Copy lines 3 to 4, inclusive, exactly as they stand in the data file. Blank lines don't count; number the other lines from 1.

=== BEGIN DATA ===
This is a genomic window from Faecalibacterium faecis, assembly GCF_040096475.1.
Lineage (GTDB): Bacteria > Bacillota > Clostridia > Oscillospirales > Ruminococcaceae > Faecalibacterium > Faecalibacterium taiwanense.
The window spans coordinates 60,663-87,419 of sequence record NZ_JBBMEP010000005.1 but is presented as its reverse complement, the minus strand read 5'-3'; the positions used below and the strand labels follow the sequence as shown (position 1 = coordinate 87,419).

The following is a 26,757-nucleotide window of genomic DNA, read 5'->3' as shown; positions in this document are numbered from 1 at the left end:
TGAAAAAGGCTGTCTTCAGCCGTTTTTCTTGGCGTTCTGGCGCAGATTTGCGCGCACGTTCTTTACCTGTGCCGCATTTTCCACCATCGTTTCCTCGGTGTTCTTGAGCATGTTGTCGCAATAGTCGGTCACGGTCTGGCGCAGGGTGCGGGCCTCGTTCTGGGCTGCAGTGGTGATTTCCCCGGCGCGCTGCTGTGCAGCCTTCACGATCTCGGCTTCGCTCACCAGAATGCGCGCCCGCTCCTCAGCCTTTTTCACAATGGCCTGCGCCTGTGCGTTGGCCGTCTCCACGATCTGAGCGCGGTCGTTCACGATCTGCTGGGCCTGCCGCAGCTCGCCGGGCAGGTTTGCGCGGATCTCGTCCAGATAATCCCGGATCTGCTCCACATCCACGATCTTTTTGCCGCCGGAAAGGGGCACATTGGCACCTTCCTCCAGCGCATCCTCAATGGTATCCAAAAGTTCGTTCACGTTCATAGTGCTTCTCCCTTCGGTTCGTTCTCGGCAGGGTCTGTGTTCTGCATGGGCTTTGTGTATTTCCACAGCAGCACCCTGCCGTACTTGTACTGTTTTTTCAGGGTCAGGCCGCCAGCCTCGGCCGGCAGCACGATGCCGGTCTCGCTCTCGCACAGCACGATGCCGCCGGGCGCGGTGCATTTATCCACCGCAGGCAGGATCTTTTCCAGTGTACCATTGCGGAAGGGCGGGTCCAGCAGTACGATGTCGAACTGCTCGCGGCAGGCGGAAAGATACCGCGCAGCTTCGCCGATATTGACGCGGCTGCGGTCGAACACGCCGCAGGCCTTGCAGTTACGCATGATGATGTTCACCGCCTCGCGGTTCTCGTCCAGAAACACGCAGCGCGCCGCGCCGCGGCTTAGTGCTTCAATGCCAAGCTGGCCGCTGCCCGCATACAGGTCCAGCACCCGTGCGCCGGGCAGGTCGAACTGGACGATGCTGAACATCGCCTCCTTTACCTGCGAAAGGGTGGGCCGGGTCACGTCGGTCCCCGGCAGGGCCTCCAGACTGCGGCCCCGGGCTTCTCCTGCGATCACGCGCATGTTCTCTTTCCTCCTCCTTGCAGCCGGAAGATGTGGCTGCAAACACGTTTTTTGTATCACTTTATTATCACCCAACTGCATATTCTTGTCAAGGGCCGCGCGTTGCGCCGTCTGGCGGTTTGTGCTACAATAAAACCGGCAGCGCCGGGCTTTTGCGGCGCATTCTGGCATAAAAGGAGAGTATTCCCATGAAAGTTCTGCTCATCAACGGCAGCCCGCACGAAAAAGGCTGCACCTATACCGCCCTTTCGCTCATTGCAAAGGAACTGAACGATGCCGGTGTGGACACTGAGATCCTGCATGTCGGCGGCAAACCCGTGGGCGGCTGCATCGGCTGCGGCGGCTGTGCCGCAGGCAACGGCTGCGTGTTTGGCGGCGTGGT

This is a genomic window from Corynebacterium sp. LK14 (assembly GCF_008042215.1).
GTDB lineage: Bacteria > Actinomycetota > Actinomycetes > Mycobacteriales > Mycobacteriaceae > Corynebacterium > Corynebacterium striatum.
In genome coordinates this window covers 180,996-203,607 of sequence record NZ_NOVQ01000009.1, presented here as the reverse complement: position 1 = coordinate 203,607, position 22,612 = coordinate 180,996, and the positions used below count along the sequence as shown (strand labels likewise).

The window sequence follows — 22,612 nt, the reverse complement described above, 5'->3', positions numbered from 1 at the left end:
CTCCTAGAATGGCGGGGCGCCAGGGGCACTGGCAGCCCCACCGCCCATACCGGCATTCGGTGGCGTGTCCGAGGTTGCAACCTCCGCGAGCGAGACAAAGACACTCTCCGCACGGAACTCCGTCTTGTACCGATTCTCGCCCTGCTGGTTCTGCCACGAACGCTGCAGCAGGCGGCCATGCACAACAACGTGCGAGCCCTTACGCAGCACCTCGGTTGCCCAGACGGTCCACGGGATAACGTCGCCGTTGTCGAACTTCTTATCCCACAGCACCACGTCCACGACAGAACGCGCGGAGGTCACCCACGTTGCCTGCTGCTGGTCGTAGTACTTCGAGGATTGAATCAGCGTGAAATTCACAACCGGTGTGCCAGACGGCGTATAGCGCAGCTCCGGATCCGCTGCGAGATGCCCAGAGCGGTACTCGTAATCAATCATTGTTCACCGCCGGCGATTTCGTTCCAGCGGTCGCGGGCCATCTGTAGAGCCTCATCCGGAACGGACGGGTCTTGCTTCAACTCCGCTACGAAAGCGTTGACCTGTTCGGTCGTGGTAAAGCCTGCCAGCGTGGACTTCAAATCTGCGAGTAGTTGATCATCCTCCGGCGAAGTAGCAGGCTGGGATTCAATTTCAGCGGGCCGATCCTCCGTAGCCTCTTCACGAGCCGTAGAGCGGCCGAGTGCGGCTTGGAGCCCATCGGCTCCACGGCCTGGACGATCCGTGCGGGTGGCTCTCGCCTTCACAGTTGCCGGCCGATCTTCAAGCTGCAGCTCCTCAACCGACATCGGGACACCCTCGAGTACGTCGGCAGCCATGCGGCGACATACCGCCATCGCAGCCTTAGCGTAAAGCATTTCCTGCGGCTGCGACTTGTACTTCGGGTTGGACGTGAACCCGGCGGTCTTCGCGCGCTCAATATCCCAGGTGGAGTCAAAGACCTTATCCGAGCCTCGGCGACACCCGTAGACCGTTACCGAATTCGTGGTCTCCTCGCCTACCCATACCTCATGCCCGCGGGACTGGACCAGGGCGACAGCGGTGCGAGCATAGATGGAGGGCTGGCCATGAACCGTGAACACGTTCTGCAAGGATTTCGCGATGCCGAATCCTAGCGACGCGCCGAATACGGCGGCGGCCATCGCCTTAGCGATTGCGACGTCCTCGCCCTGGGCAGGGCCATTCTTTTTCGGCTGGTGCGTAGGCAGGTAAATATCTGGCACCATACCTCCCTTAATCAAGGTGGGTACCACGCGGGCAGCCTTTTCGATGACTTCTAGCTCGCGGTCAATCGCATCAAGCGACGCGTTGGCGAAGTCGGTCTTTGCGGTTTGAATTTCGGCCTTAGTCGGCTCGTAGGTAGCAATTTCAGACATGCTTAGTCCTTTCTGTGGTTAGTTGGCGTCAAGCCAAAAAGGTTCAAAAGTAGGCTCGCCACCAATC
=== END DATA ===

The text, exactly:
The window spans coordinates 60,663-87,419 of sequence record NZ_JBBMEP010000005.1 but is presented as its reverse complement, the minus strand read 5'-3'; the positions used below and the strand labels follow the sequence as shown (position 1 = coordinate 87,419).

The following is a 26,757-nucleotide window of genomic DNA, read 5'->3' as shown; positions in this document are numbered from 1 at the left end: